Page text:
Philadelphia—Kidney injury and graft failure are increasingly being associated with BK nephropathy. Current literature suggests an association between high immunosuppression dose and increased incidence of BK viruria, viremia, and nephropathy. According to Pradeep Vaitla, MD, and colleagues, most transplant centers in the United States use antibody induction with rabbit antihymocyte globulin or alemtuzumab to minimize maintenance immunosuppression.
The researchers recently conducted a retrospective chart review of 441 kidney transplants performed at a single center from November 2007 to December 2011. Dr. Vaitla et al. reported results of the review during a poster session at Kidney Week 2014 in a poster titled BK Nephropathy in Kidney Transplant Recipients Induced with Alemtuzumab.
The protocol for immunosuppression at the Ochsner Clinic included a single dose of alemtuzumab 30 mg, tacrolimus to achieve serum trough level 7-10 ng/mL, mycophenolate mofetil (MMF) 500 mg orally twice daily, and methylprednisolone 500 mg post-operative day 0, 250 mg post-operative day 1, and 125 mg post-operative day 2 with rapid steroid withdrawal.
Of the 441 kidney transplant charts included in the review, 311 recipients received alemtuzumab for induction immunosuppression; the researchers obtained demographic, laboratory and clinical data (including biopsy proven acute rejection) during 1 year of follow-up.
Current follow-up protocol at the clinic calls for polymerase chain reaction (PCR)-based screening for BK virus in urine at 3, 6, 9, 12, 18, and 24 months post-transplant. A BK viral load >10 million copies/mL is an indication for serum BVK PCR every 2 weeks and a possible kidney biopsy.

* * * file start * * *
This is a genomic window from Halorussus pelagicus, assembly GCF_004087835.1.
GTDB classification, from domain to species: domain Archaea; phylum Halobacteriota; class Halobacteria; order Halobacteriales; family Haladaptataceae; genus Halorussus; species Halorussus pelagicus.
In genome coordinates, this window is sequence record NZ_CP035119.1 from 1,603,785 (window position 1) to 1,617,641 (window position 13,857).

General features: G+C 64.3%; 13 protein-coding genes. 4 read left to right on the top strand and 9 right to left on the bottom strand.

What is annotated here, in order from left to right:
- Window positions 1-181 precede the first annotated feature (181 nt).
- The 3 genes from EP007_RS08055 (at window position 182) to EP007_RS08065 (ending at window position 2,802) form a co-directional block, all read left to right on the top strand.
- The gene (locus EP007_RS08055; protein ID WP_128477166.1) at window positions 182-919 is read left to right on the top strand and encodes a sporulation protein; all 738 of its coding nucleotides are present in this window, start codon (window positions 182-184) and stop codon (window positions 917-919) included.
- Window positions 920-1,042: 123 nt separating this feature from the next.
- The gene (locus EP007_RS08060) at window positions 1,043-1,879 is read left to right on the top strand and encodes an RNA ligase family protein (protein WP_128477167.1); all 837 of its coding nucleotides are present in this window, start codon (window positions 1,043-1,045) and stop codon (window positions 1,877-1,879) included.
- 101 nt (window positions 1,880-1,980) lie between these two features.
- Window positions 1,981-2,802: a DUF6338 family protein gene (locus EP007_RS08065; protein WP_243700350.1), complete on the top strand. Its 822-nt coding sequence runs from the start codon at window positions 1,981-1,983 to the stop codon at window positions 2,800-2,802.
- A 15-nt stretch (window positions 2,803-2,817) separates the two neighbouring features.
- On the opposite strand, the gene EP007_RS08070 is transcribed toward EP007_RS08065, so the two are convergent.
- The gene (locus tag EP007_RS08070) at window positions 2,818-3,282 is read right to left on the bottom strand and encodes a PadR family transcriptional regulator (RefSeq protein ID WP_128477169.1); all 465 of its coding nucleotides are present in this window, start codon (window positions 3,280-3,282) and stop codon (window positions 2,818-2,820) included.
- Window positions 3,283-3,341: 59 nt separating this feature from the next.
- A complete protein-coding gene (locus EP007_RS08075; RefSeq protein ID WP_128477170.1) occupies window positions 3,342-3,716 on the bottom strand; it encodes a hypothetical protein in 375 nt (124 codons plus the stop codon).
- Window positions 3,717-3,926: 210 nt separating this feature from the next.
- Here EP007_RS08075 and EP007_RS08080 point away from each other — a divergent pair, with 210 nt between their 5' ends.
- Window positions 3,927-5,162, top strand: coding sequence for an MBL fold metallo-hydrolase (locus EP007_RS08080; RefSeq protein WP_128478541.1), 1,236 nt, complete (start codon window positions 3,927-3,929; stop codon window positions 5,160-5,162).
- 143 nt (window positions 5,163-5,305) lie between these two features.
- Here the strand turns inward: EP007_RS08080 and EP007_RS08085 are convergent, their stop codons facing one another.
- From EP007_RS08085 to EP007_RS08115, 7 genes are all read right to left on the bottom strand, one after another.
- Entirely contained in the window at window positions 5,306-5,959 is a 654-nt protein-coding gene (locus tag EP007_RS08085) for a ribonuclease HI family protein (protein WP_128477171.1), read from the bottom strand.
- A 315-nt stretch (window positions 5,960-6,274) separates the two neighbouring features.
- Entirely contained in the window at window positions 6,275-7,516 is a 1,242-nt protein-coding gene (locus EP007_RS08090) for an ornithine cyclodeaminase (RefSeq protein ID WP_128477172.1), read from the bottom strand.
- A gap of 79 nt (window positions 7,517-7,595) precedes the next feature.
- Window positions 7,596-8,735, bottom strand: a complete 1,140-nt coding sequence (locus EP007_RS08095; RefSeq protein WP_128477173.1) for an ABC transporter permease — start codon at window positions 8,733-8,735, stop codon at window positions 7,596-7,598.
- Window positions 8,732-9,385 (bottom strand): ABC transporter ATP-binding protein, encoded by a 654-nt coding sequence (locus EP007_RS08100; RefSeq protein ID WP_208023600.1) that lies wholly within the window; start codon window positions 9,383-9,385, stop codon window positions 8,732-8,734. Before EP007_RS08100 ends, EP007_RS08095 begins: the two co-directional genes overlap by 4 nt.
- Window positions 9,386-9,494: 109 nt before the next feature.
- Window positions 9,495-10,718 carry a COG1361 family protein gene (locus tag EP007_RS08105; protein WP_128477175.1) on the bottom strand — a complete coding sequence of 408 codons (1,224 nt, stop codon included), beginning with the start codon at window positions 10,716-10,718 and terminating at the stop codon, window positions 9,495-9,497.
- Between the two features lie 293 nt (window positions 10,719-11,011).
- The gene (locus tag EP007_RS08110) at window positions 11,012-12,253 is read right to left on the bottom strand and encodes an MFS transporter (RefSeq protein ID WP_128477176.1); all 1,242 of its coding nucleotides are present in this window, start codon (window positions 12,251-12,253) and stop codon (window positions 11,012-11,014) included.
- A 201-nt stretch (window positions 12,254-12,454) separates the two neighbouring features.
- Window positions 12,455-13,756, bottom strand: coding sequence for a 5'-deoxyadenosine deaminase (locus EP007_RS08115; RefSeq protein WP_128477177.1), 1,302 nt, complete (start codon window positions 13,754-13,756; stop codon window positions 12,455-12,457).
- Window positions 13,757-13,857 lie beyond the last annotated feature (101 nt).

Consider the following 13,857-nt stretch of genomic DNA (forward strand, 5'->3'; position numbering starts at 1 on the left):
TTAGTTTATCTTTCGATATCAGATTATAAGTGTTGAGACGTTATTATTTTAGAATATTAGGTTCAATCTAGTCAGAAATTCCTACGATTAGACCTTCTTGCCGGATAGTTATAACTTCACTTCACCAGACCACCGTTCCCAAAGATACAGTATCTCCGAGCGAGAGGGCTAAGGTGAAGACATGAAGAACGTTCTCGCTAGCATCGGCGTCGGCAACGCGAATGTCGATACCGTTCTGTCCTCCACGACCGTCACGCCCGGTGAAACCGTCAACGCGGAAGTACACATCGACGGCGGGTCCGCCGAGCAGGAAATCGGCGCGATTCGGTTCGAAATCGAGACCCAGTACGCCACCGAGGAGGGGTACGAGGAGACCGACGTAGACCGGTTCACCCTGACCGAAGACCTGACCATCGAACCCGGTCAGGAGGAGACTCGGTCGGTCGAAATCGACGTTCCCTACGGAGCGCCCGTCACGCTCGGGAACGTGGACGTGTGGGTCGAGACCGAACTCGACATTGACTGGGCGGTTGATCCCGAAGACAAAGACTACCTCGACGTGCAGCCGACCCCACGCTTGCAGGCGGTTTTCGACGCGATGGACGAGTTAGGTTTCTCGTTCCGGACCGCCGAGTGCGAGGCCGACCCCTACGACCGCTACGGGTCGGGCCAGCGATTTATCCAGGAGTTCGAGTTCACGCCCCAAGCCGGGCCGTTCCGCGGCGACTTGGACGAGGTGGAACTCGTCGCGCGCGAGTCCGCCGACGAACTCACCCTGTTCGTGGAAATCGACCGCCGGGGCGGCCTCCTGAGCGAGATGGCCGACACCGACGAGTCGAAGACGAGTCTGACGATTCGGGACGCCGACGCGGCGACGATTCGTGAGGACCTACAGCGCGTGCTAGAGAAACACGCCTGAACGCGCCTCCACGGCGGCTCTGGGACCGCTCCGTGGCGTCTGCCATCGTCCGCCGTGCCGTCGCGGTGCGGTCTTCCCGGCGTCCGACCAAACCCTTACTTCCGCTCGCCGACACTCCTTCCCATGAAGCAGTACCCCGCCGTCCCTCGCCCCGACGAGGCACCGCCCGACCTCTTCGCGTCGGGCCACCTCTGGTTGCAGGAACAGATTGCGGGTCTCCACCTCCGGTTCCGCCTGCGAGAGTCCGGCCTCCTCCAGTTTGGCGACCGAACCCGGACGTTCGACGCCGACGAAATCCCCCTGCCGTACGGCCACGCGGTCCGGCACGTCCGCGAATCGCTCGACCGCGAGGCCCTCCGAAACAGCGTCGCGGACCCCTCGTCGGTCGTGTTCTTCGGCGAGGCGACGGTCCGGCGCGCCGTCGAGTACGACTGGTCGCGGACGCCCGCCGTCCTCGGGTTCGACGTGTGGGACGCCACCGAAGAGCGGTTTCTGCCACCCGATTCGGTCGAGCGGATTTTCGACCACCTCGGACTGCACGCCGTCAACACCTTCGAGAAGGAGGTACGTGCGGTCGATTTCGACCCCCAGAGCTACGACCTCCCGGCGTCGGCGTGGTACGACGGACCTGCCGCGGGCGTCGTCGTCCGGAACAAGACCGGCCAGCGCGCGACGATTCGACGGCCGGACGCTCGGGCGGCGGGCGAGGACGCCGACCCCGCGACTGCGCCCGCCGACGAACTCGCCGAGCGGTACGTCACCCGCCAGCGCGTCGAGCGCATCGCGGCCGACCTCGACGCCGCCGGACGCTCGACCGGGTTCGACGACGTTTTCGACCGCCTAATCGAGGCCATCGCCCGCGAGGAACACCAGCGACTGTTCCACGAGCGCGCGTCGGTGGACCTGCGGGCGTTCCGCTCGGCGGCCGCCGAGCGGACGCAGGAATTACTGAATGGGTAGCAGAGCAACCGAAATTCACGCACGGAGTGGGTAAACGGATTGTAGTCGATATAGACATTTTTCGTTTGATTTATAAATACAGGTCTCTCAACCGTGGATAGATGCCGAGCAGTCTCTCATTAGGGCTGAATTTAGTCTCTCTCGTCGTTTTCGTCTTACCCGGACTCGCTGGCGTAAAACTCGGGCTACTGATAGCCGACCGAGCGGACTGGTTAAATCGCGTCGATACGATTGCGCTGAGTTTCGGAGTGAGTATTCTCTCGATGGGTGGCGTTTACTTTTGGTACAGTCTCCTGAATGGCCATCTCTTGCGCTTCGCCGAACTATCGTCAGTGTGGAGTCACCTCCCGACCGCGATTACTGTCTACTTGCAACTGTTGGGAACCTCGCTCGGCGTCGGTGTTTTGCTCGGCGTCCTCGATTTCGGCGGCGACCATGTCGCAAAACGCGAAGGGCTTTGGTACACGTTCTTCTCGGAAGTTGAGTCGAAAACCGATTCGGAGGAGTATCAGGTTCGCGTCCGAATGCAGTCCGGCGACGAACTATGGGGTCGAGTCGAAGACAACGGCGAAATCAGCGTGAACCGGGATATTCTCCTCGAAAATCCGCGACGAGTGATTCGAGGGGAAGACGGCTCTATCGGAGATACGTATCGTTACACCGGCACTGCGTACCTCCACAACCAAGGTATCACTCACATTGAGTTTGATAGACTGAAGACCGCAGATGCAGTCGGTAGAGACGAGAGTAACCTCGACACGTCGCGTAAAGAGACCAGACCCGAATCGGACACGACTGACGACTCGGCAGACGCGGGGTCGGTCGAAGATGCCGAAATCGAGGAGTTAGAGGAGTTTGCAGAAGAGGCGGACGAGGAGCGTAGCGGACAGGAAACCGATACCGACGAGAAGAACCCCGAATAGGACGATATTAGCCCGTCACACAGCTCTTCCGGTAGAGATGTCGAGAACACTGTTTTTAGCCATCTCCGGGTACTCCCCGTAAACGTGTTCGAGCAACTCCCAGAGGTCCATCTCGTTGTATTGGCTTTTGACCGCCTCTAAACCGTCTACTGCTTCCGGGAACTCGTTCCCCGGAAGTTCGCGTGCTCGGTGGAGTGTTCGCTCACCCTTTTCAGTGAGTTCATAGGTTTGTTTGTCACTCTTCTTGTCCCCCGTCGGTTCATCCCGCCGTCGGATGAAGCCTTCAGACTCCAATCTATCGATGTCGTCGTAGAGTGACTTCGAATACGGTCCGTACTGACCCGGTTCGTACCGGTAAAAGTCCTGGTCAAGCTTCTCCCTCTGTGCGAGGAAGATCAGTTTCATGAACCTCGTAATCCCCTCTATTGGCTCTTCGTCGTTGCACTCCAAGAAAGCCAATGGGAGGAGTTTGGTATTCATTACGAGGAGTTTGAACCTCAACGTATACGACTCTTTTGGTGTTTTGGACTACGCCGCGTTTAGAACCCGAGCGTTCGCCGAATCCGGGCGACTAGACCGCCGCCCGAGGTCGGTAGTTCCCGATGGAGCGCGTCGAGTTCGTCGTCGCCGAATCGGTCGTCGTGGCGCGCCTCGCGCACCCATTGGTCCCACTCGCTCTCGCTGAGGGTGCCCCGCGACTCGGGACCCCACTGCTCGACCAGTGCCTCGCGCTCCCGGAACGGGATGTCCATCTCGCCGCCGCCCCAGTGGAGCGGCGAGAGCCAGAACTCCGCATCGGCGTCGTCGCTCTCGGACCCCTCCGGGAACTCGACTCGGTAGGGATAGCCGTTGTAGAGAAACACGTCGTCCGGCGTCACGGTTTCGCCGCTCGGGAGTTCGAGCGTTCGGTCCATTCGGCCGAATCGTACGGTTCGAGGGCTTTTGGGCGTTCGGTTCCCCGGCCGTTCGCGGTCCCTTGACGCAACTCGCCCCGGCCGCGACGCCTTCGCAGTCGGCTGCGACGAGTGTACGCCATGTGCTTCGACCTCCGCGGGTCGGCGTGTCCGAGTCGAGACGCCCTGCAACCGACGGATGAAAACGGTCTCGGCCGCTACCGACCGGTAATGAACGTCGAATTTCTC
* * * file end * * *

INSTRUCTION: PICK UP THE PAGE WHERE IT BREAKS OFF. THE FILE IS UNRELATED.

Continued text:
Among the 311 transplant recipients, the incidence of BK viruria was 29% (n=90/311); the incidence of BK viremia was 9% (n=9/311); and the incidence of BK nephropathy was 0.9% (n=3/311). At the end of 1 year, the incidence rate of biopsy proven rejection rate was 8% and graft survival rate was 99% for the entire cohort. During follow-up, there was no loss of allografts due to BK nephropathy.
“Induction therapy with alemtuzumab in renal transplant recipients, combined with screening protocol for BJK virus PCR is effective and has a low incidence of BK nephropathy compared with other protocols reported in the transplant literature,” the researchers said.
Source: Vaitla P, Patel U, Mascarenhas RC, et al. BK nephropathy in kidney transplant recipients induced with alemtuzumab, a single center experience. Abstract of poster presented at Kidney Week 2014, Philadelphia, Pennsylvania, November 13, 2014.